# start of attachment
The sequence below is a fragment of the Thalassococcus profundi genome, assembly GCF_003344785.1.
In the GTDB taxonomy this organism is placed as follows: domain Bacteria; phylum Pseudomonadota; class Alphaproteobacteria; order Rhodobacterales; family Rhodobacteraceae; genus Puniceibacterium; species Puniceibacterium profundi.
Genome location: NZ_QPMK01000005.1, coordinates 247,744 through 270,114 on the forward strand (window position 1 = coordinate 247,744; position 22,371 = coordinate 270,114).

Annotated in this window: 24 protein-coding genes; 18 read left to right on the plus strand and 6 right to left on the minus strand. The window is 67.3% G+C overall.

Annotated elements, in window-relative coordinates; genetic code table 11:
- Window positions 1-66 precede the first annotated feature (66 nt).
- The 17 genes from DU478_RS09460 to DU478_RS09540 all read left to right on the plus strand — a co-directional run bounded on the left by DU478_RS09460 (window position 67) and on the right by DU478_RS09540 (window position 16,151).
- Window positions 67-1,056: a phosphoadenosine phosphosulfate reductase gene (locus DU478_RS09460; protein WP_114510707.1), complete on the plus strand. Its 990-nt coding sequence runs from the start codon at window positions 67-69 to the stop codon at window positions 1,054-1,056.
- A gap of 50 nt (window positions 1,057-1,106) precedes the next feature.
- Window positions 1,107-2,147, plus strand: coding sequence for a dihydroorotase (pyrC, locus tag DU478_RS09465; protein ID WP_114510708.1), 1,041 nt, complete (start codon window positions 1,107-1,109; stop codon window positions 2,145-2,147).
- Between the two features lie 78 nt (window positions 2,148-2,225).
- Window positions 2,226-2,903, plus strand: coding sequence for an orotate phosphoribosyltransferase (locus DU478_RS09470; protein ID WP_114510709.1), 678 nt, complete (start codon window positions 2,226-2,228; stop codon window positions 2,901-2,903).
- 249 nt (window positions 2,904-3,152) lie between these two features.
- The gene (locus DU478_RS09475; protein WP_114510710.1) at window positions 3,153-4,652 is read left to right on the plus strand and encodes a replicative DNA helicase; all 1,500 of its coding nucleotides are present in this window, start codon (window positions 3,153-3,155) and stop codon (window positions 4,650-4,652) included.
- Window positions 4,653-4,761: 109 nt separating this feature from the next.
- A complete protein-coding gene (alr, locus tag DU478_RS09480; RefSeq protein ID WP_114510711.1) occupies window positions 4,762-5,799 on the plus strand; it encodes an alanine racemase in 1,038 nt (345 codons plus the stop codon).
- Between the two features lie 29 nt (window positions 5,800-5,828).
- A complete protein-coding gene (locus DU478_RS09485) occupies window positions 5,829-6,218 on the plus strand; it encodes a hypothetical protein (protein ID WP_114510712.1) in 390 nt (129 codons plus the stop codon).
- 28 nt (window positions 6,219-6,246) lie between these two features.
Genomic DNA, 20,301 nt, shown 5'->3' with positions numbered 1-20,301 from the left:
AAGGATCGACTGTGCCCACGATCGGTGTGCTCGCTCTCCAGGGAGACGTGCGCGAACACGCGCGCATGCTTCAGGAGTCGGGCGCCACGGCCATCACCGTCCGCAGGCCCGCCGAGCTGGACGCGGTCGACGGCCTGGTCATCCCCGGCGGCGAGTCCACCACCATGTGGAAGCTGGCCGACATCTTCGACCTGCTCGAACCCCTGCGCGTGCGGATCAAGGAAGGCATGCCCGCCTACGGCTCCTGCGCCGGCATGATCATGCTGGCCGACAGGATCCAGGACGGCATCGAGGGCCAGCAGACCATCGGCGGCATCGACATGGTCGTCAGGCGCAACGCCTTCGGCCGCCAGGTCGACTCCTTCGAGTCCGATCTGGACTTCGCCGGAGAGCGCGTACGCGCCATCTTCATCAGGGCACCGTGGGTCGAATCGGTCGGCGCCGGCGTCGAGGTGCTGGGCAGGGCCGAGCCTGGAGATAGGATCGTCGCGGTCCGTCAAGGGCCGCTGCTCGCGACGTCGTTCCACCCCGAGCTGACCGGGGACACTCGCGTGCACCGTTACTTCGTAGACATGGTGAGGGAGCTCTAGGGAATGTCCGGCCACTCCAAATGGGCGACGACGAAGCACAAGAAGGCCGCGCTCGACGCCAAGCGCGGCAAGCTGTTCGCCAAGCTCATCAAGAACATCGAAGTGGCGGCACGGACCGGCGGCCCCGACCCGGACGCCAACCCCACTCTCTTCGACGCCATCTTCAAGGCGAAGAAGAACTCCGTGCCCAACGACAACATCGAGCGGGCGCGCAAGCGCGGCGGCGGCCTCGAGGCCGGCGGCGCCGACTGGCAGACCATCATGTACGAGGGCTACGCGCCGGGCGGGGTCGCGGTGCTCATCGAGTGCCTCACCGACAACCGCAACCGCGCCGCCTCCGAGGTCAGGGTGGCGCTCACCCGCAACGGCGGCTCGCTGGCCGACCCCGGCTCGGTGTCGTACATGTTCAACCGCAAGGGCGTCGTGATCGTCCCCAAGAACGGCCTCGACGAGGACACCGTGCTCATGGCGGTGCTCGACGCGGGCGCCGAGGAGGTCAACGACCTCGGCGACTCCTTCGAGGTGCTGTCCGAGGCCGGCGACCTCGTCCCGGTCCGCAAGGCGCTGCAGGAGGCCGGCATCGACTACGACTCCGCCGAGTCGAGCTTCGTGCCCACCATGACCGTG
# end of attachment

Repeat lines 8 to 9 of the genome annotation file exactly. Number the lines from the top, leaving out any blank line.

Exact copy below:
- Window positions 67-1,056: a phosphoadenosine phosphosulfate reductase gene (locus DU478_RS09460; protein WP_114510707.1), complete on the plus strand. Its 990-nt coding sequence runs from the start codon at window positions 67-69 to the stop codon at window positions 1,054-1,056.
- A gap of 50 nt (window positions 1,057-1,106) precedes the next feature.